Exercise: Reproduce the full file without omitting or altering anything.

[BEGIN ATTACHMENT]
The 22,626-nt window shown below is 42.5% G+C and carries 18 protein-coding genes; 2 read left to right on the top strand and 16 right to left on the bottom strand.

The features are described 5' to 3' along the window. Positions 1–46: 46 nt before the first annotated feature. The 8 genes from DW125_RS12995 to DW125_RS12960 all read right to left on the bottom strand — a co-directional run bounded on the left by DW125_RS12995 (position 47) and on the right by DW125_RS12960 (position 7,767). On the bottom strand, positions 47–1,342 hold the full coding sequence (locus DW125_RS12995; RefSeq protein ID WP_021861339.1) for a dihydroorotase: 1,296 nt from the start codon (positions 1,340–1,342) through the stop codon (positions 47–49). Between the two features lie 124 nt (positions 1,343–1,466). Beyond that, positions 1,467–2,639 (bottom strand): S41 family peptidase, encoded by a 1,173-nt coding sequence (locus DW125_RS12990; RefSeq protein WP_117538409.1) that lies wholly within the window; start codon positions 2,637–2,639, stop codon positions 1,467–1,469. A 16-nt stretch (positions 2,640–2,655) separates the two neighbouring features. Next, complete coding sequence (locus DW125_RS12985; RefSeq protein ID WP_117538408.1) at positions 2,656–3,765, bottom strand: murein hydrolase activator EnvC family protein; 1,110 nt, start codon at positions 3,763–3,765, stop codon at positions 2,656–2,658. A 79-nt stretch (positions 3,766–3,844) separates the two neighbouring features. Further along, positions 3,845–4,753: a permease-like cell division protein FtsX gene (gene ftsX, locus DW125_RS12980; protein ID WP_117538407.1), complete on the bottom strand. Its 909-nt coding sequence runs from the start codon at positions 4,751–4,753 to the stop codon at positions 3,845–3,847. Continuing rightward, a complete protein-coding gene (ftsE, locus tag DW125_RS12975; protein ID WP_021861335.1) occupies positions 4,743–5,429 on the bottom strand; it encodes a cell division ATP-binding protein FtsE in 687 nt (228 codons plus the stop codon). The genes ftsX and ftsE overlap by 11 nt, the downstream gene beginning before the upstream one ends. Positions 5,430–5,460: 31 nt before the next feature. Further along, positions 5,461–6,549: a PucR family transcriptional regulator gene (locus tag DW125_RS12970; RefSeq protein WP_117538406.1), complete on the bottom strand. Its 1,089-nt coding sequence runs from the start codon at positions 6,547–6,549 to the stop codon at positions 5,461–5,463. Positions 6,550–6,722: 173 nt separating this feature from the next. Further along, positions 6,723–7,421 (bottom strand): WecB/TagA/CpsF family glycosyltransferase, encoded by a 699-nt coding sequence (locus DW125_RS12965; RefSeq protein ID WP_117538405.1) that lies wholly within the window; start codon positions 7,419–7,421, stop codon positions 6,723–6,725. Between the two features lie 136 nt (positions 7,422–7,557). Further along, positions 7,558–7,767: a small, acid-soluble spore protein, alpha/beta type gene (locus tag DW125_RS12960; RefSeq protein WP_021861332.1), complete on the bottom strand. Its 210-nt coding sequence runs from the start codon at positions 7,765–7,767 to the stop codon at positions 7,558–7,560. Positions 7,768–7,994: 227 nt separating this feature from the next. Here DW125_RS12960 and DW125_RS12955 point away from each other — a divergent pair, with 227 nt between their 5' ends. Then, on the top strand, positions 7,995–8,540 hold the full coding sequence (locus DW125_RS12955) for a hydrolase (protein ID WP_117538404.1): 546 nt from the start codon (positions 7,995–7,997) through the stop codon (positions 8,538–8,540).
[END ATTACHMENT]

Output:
The 22,626-nt window shown below is 42.5% G+C and carries 18 protein-coding genes; 2 read left to right on the top strand and 16 right to left on the bottom strand.

The features are described 5' to 3' along the window. Positions 1–46: 46 nt before the first annotated feature. The 8 genes from DW125_RS12995 to DW125_RS12960 all read right to left on the bottom strand — a co-directional run bounded on the left by DW125_RS12995 (position 47) and on the right by DW125_RS12960 (position 7,767). On the bottom strand, positions 47–1,342 hold the full coding sequence (locus DW125_RS12995; RefSeq protein ID WP_021861339.1) for a dihydroorotase: 1,296 nt from the start codon (positions 1,340–1,342) through the stop codon (positions 47–49). Between the two features lie 124 nt (positions 1,343–1,466). Beyond that, positions 1,467–2,639 (bottom strand): S41 family peptidase, encoded by a 1,173-nt coding sequence (locus DW125_RS12990; RefSeq protein WP_117538409.1) that lies wholly within the window; start codon positions 2,637–2,639, stop codon positions 1,467–1,469. A 16-nt stretch (positions 2,640–2,655) separates the two neighbouring features. Next, complete coding sequence (locus DW125_RS12985; RefSeq protein ID WP_117538408.1) at positions 2,656–3,765, bottom strand: murein hydrolase activator EnvC family protein; 1,110 nt, start codon at positions 3,763–3,765, stop codon at positions 2,656–2,658. A 79-nt stretch (positions 3,766–3,844) separates the two neighbouring features. Further along, positions 3,845–4,753: a permease-like cell division protein FtsX gene (gene ftsX, locus DW125_RS12980; protein ID WP_117538407.1), complete on the bottom strand. Its 909-nt coding sequence runs from the start codon at positions 4,751–4,753 to the stop codon at positions 3,845–3,847. Continuing rightward, a complete protein-coding gene (ftsE, locus tag DW125_RS12975; protein ID WP_021861335.1) occupies positions 4,743–5,429 on the bottom strand; it encodes a cell division ATP-binding protein FtsE in 687 nt (228 codons plus the stop codon). The genes ftsX and ftsE overlap by 11 nt, the downstream gene beginning before the upstream one ends. Positions 5,430–5,460: 31 nt before the next feature. Further along, positions 5,461–6,549: a PucR family transcriptional regulator gene (locus tag DW125_RS12970; RefSeq protein WP_117538406.1), complete on the bottom strand. Its 1,089-nt coding sequence runs from the start codon at positions 6,547–6,549 to the stop codon at positions 5,461–5,463. Positions 6,550–6,722: 173 nt separating this feature from the next. Further along, positions 6,723–7,421 (bottom strand): WecB/TagA/CpsF family glycosyltransferase, encoded by a 699-nt coding sequence (locus DW125_RS12965; RefSeq protein ID WP_117538405.1) that lies wholly within the window; start codon positions 7,419–7,421, stop codon positions 6,723–6,725. Between the two features lie 136 nt (positions 7,422–7,557). Further along, positions 7,558–7,767: a small, acid-soluble spore protein, alpha/beta type gene (locus tag DW125_RS12960; RefSeq protein WP_021861332.1), complete on the bottom strand. Its 210-nt coding sequence runs from the start codon at positions 7,765–7,767 to the stop codon at positions 7,558–7,560. Positions 7,768–7,994: 227 nt separating this feature from the next. Here DW125_RS12960 and DW125_RS12955 point away from each other — a divergent pair, with 227 nt between their 5' ends. Then, on the top strand, positions 7,995–8,540 hold the full coding sequence (locus DW125_RS12955) for a hydrolase (protein ID WP_117538404.1): 546 nt from the start codon (positions 7,995–7,997) through the stop codon (positions 8,538–8,540).